You can then use a little more sugarpaste in a darker or contrasting colour and make tiiiny little versions to go inside, like below. Which, let's face it, wins at life. In the ones below little tiny stamens have been threaded through the daisies to pin the two together. Don't eat the stamens, haha, but they're cute.

If you don't want to use stamens, or you're just putting these on top of a cake and not flinging them around anywhere, or else you just have icing on hand, you could use a little blob of royal icing to go inside these instead. Or (Alex's Granny's Handy Hint #2) a dot of egg white will secure the flower to the stamen. Huzzah!


Do I love how easy these are? Yes I do. Am I sort of obsessed with Alex's Granny? Yes I am. She is my new hero.

Primroses are also pretty simple (I'm saving the more tricksy roses for next time XD). For these, you make a little oblong of yellow sugarpaste (or, you know, it doesn't have to be yellow. Primroses are, but don't feel like I'm limiting you as women or anything. Or men. I'm not limiting men either), and then use a tiiny skewer - I didn't put skewers on the list, did I? I'm sure you've got skewers, or something similar) to flatten the bottom as you rotate it round. There's an ACTION SHOT! of Alex's Granny in action just below. Don't you just love her hands?

Then once your primrose is fine enough, you use the cutter to get the basic shape. You can either pinch the bottom or press it into a little hole - below, Alex's Granny is using a mat with little holes like this one. She's also using the ball-ended modelling tool to give the petals a bit of shape; you can roll the end of your skewer in a triangle along each petal, as well.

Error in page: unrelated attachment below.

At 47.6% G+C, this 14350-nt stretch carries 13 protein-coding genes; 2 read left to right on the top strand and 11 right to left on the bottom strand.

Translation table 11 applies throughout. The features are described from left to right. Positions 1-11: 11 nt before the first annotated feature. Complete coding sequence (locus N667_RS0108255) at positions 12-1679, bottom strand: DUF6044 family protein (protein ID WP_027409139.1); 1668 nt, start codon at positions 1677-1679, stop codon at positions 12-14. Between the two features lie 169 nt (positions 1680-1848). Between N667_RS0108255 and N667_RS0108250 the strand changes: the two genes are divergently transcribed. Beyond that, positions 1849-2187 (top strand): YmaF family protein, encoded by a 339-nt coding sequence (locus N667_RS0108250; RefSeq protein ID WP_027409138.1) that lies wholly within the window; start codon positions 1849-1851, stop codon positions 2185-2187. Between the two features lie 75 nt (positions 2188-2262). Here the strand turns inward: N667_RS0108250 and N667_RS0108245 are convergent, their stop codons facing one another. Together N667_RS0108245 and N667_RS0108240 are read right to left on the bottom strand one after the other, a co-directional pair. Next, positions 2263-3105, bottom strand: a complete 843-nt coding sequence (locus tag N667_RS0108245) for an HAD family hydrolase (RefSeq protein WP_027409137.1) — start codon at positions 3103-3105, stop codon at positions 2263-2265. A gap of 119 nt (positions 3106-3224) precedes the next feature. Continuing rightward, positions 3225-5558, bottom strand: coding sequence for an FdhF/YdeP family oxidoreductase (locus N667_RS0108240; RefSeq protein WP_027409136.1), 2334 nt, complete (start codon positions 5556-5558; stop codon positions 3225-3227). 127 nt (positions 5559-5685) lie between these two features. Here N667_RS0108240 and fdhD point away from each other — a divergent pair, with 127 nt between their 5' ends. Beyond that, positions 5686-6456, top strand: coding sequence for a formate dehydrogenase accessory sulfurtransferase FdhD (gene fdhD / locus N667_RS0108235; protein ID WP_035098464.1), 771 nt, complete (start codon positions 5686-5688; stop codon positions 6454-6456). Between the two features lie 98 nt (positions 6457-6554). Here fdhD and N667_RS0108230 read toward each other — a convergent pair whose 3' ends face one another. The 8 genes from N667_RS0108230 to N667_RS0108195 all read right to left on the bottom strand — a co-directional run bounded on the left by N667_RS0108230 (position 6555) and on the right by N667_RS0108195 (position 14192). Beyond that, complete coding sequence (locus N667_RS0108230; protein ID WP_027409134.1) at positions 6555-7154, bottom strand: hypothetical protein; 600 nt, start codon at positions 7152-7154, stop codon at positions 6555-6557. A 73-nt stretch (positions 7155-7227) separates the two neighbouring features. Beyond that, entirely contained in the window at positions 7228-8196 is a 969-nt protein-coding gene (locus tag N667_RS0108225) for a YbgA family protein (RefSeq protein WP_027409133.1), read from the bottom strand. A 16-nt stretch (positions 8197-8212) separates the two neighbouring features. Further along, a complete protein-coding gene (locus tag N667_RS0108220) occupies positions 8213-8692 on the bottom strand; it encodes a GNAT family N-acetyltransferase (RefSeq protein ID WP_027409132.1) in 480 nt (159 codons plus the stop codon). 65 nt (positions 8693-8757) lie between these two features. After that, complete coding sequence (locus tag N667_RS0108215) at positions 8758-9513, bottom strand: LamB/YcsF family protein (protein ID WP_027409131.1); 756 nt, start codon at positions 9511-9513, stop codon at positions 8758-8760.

Below, you can see the shape this has given the petals. You can then use the cone-ended modelling tool to imprint the middle - you see it's like a little star shape? Don't go too deep or you'll puncture it; it needs to be intact cause you're going to push a little length of florists' wire through the middle. Wet the end of the wire first so it doesn't drop out, and you can press a stamen in after that too, if you want.


That is possibly my favourite picture in the world.

And voila! Primroses and daisies galore!

...Oh, you want to know how to make the roses now? Watch this space.


Hope that was okay: this is a bit of a departure from my regular blog posts, and I'll feel an idiot if everyone's like, 'er, everyone knows how to do this,' or 'this is crap, this way is better..'. Like I said, I have zero experience, so I hope that all made sense.

Can we have a moment of collective love for Alex's Granny as well, please? She now thinks I'm a maniac, admittedly, but you know it was worth it.

18 comments:

Antonia said...

Lovely, lovely flowers! And Alex's granny sounds like such a trooper.